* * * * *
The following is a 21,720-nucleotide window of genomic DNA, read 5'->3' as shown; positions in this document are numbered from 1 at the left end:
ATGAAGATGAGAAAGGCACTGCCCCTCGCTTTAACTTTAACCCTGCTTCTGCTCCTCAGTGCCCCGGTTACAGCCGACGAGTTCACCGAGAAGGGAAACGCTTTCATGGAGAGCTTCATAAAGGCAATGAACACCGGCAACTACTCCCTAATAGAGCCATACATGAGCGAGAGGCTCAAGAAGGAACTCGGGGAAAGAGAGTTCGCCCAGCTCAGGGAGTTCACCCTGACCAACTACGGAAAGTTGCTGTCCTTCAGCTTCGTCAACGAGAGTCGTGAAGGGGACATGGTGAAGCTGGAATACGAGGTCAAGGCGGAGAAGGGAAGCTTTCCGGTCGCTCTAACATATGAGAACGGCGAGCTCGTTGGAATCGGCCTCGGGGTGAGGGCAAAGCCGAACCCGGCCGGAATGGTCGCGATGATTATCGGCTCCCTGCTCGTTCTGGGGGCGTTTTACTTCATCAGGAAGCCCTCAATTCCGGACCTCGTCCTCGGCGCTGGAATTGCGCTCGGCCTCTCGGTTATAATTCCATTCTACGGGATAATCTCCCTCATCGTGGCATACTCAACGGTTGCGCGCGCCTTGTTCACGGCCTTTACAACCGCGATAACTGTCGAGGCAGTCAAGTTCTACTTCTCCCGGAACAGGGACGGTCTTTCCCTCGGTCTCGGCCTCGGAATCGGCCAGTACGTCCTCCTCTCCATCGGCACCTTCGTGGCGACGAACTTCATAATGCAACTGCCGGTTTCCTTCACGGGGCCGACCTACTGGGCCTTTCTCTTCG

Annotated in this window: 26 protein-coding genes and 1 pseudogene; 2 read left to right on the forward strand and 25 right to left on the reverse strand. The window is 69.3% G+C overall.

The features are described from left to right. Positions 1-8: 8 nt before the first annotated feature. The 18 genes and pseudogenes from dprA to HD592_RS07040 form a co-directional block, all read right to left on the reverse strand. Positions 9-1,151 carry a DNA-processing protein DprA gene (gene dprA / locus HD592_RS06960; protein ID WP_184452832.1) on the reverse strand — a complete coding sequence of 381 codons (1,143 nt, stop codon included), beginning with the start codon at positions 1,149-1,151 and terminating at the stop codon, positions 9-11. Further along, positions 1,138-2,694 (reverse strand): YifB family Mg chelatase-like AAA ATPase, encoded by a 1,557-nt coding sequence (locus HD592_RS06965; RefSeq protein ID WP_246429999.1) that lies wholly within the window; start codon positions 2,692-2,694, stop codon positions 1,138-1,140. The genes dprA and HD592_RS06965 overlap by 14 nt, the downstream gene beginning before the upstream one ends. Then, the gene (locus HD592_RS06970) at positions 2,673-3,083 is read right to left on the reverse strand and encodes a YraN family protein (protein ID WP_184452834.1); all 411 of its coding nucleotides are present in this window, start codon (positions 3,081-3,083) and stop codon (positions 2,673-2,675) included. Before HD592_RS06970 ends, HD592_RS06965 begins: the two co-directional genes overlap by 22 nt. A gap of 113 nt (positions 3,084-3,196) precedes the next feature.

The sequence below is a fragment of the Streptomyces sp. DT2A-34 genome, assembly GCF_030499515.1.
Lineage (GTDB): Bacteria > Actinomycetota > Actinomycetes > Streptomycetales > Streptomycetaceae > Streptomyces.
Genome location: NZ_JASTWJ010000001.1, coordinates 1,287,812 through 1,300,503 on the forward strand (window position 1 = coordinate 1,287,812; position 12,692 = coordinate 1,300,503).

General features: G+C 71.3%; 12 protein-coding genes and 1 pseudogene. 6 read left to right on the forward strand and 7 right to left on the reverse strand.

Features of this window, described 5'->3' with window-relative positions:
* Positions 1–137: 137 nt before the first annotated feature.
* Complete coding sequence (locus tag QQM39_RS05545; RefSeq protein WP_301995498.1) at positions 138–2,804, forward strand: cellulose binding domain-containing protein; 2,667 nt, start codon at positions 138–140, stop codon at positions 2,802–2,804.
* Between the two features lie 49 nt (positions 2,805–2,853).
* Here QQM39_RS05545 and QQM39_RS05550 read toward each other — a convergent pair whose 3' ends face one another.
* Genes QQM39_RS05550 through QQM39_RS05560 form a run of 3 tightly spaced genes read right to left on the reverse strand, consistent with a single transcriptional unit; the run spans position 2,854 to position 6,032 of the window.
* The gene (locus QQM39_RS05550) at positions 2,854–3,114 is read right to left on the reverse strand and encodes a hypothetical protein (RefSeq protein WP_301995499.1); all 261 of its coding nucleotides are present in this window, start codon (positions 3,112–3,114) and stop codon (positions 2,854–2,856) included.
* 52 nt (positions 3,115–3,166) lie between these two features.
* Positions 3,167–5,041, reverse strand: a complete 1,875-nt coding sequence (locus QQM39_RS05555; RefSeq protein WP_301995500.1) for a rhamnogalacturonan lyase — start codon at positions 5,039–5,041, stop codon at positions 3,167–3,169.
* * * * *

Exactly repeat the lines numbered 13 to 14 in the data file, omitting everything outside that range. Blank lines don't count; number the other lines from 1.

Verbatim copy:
* Here QQM39_RS05545 and QQM39_RS05550 read toward each other — a convergent pair whose 3' ends face one another.
* Genes QQM39_RS05550 through QQM39_RS05560 form a run of 3 tightly spaced genes read right to left on the reverse strand, consistent with a single transcriptional unit; the run spans position 2,854 to position 6,032 of the window.